Still, I'm mindful that seeing it in person had indeed altered my objectivity.  Mine is but one opinion out of potentially millions and those millions will ultimately count.  Once I have acknowledged my own inevitable bias of having seen something in person, it makes it even more interesting to delve into those comment strands and countless Tweets to get that bit of perspective.  I'm fully satisfied in knowing that whatever I see comes with personal judgement, opinion and taste.  Perhaps that will help us get over the ever-boring, ever-tedious "Are bloggers fashion critics?" bollocks.  I'm not.  And I don't think I want to be.  Instead I want to love what I love, in the way that I love things.  Which is why I'm happy, safe with the knowledge that my minute expression of adoration for this collection is part of a much bigger picture.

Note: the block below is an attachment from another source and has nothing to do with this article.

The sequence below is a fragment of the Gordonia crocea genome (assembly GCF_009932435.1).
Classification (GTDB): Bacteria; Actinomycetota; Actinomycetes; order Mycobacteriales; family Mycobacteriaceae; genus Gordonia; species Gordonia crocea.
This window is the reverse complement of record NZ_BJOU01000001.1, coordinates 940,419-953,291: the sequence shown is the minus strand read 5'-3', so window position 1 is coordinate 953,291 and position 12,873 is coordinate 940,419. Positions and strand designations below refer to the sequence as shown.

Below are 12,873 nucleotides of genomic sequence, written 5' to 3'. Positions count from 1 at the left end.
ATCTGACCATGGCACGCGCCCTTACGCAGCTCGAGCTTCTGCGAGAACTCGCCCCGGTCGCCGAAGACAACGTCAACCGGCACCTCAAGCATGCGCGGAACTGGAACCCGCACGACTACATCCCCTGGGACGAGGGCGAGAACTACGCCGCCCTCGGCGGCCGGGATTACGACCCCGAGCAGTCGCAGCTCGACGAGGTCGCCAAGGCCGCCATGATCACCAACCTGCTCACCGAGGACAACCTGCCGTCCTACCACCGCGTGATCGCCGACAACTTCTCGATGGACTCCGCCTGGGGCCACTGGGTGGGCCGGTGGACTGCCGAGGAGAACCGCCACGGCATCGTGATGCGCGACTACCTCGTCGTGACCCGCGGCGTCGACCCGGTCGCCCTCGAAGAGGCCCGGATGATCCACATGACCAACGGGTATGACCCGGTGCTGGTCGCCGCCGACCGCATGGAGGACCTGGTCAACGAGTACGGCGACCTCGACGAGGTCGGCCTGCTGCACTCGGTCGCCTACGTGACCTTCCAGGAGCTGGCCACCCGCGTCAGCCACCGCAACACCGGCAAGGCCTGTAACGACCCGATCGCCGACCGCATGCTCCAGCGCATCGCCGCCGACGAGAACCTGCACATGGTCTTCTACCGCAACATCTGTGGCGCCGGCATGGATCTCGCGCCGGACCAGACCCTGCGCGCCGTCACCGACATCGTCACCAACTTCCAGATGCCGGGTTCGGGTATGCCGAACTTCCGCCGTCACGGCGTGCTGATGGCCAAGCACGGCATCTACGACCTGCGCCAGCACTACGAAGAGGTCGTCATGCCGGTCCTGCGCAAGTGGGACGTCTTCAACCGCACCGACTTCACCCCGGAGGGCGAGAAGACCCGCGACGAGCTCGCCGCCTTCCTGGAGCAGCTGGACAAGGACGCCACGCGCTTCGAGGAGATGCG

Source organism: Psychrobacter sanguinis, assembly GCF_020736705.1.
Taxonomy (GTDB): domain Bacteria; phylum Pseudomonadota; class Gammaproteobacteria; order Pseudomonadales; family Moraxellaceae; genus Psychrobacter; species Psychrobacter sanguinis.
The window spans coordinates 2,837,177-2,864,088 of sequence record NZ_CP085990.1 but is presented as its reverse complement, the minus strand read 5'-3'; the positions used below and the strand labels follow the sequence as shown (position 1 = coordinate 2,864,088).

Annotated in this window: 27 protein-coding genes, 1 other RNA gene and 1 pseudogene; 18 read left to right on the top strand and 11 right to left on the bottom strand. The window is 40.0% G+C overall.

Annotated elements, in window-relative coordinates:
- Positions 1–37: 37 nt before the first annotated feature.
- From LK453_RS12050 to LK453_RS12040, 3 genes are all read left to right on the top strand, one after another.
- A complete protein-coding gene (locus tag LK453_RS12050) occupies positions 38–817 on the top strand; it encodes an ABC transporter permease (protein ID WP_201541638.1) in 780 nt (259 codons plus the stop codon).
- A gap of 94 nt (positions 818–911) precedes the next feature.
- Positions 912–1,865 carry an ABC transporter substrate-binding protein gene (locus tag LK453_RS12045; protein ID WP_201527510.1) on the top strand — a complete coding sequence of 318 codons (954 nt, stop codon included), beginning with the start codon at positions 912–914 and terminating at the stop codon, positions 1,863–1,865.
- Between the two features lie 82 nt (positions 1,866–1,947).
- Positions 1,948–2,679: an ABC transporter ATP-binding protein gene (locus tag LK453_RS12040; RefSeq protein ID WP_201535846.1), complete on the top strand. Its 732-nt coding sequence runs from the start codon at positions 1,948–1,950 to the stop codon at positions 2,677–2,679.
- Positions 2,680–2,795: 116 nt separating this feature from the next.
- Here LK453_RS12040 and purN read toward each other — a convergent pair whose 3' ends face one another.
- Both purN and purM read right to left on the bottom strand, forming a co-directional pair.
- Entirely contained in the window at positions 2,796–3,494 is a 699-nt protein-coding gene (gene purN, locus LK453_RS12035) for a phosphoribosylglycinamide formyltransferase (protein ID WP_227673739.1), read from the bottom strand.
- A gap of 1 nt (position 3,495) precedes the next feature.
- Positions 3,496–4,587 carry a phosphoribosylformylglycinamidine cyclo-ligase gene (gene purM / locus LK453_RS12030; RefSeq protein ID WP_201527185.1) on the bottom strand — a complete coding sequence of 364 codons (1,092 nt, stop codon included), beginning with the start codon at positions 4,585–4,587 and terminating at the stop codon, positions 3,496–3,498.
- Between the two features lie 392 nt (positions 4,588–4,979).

>> I realise the title is not exactly going to win any awards for intellect but there are times when over-analysing, deep chat and profound thoughts need to be put aside and they often coincide with press days.  Press days are officially speaking for stylists, editors and writers to review the collections in person as you get to see things you might not have seen during fashion weeks (or they weren't ready then) and plan out stories, shoots and call-ins for the upcoming season.  In reality they become a girly gasp fest of "I want that!" because when faced with product on tables and rails, it's a little like doing a spot of pre-season preview shopping.  Discerning journalists and stylists can tut tut at that all they like but hey, I'm a unabashed shopper first and foremost.